U.S. Independence Day, smack-dab in the middle of summer, is often a hot day for most Americans. Many people head to the beach, mountains, pools and lakes to cool off and spend time cooking hamburger and hot dogs on the grill. What you might not realize is that July 4, 1776 was an unseasonably mild mid-summer day in usually hot and humid Philadelphia.
Thomas Jefferson, one of the country’s founding fathers and its third president, kept an extensive weather journal throughout his life. In his journal entry for July 4, 1776, he observed a 68 degree temperature at 6 a.m., 72 degree reading at 9 a.m. and a 76 degree reading at 1 p.m.
Another Philadelphian, Phineas Pemberton recorded similar temperatures as well as increasing afternoon clouds, a decreasing barometric pressure and a wind shift from the north to the southwest on that famous day. Compared to modern temperature records, the 1776 high temperature of about 76 degrees is nine degrees cooler than the 85 degree normal the city of Brotherly Love experiences. So when you think to colonial days, remember that our founding fathers had a nice day, weather wise, to declare the nation’s independence.
So what will your 4th be like this year?
The West‘s big heat wave will continue through the 4th of July holiday. Temperatures will easily exceed the century mark throughout the Southwest, southern Great Basin and California’s Interior Valleys. The heat, drought and increased fire risk will likely limit the amount of fireworks and outdoor grilling allowed.
It will be a great holiday to head to the pool, beach or lake to cool off for the rest of the U.S. west of the Mississippi River. Abundant July sunshine will push temperatures into the 90s across the rest of the Interior West, interior Northwest, Rockies, western High Plains and Texas. The immediate Pacific Coast of California, Oregon and Washington will be cooler, with 70s and low 80s prevalent. A few thunderstorms will pop-up across the Rockies.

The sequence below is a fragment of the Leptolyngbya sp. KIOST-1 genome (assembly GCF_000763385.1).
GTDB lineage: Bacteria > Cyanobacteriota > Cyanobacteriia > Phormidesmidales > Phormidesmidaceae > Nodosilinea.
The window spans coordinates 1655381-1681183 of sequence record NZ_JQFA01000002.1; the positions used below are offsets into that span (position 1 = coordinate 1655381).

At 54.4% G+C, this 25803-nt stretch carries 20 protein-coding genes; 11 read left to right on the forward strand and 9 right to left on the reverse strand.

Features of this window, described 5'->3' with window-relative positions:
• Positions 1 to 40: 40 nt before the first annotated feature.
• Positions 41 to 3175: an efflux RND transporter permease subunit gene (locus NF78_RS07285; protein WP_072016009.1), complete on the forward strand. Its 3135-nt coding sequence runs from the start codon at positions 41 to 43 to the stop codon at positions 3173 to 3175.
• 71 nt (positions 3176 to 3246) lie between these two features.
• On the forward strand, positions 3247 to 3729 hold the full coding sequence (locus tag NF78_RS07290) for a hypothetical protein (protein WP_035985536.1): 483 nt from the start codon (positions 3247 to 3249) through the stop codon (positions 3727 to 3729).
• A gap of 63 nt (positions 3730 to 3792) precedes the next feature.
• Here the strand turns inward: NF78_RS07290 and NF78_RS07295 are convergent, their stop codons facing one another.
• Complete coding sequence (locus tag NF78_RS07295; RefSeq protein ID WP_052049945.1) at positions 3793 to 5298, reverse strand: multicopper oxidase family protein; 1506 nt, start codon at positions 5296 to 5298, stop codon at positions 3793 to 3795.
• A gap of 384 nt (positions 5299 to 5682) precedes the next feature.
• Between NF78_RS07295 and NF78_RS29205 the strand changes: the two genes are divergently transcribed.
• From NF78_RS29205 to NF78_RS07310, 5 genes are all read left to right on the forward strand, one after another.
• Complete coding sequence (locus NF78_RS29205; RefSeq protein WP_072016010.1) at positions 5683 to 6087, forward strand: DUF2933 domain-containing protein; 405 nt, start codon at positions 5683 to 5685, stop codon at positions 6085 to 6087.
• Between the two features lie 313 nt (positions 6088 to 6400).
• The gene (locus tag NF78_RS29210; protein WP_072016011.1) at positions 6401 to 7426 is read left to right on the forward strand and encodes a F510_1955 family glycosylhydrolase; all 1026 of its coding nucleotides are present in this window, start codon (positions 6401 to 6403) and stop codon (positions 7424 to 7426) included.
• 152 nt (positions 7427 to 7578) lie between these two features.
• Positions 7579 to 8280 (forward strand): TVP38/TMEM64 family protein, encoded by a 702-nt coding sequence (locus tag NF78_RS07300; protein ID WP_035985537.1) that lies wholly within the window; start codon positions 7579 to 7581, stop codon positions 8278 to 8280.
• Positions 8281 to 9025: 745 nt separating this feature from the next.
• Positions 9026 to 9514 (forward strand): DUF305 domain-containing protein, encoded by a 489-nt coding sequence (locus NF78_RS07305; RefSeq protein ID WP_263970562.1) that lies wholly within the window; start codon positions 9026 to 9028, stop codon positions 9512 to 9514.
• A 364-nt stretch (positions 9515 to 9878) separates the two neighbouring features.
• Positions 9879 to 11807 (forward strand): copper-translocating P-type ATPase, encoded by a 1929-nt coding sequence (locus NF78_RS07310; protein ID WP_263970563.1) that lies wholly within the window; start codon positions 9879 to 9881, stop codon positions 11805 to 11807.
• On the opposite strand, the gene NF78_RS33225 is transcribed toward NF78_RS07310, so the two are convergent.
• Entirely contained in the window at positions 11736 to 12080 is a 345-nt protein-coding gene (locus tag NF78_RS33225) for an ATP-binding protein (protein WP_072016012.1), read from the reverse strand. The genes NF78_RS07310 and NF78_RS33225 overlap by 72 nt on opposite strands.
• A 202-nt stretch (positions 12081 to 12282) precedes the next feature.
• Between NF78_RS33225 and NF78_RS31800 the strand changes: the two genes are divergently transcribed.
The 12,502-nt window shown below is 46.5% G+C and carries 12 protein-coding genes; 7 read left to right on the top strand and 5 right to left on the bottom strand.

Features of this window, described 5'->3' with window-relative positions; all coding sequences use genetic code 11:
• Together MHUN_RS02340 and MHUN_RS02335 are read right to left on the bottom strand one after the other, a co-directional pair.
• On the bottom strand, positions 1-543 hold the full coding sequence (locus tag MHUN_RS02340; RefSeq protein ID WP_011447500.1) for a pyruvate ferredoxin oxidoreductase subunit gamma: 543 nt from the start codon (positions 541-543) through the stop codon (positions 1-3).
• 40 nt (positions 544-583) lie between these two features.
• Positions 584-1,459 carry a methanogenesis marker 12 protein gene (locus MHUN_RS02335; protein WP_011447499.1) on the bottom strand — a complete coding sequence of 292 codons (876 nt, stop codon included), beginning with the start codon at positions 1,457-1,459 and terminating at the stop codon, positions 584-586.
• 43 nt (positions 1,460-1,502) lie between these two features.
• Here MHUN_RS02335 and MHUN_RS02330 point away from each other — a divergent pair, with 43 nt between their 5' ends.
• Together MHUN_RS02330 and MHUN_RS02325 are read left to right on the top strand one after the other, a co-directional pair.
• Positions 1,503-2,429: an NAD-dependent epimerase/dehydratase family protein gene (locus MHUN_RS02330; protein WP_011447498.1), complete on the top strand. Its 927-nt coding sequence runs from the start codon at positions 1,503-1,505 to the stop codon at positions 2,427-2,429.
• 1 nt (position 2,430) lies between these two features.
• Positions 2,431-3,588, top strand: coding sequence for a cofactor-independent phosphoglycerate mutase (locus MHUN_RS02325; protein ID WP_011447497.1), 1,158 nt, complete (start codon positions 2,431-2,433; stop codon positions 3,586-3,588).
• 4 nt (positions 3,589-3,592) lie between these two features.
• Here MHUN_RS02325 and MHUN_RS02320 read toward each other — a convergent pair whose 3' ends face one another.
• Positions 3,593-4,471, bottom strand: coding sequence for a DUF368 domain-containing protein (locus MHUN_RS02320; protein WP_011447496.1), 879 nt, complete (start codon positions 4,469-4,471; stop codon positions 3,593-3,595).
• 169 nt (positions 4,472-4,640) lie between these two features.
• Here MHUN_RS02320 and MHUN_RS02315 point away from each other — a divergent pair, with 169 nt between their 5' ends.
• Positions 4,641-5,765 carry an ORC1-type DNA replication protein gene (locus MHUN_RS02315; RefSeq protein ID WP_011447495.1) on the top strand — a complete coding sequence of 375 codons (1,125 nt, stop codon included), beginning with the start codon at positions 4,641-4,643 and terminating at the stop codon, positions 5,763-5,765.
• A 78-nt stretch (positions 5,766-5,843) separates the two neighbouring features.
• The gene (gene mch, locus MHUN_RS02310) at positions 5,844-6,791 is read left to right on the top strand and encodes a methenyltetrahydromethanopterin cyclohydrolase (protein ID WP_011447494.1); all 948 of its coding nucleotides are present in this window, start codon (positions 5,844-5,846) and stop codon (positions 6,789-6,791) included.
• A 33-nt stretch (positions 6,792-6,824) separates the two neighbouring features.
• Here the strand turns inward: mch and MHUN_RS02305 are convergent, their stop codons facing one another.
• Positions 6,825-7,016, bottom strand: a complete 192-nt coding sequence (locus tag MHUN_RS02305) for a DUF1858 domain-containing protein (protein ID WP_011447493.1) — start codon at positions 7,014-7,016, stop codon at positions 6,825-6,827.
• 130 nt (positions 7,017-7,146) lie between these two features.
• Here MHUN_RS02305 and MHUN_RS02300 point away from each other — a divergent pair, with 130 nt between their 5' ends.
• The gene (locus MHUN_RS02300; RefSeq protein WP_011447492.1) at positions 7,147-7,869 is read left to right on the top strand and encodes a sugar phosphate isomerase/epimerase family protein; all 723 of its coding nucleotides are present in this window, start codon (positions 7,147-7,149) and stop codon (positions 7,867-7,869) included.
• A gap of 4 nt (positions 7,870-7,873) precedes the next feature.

From the Mississippi River eastward, it will be a totally different story. The booming sound heard in the afternoon won’t be fireworks, but thunderstorms. Afternoon thunderstorms popping up from Florida and the eastern Gulf Coast northward into New England will be norm, with frequent downpours possible from the eastern Gulf Coast into the eastern Great Lakes. Most places along the Atlantic Seaboard east of the Appalachians won’t have a wash-out but storms will definitely send people at parks, beaches and in the backyard scurrying for cover. High temperatures will be in the 80s to low 90s, with high humidity making it feel quite uncomfortable for the post-dusk fireworks.
The coolest place to celebrate Independence Day will be the Upper Midwest and western Great Lakes, where temperatures in the upper 70s will make it a great day to be outside. However, a pop-up afternoon thunderstorm is still possible.
If you’re in charge of the BBQ, here’s a list of items you’ll want to have on-hand to be grill-tastic!:
- A sturdy table that you can use for food preparation and to put out the spread
- Citronella candles or other bug repellants to keep mosquitos and other flying beast at bay
- An extra propane tank (if cooking with gas)
- A food thermometer
- Brushes for spreading barbecue sauce
- Oven mitts
- At least two gallons of water for cleanup
- Trash can with seal lid to keep bugs out
- If cooking with charcoal, a chimney starter so you can avoid using lighter fluid (this will improve food flavor)
You’ll also want to reference WeatherBug’s Barbecue Forecast to find out the best time to start grilling!
Have a fun and safe 4th of July!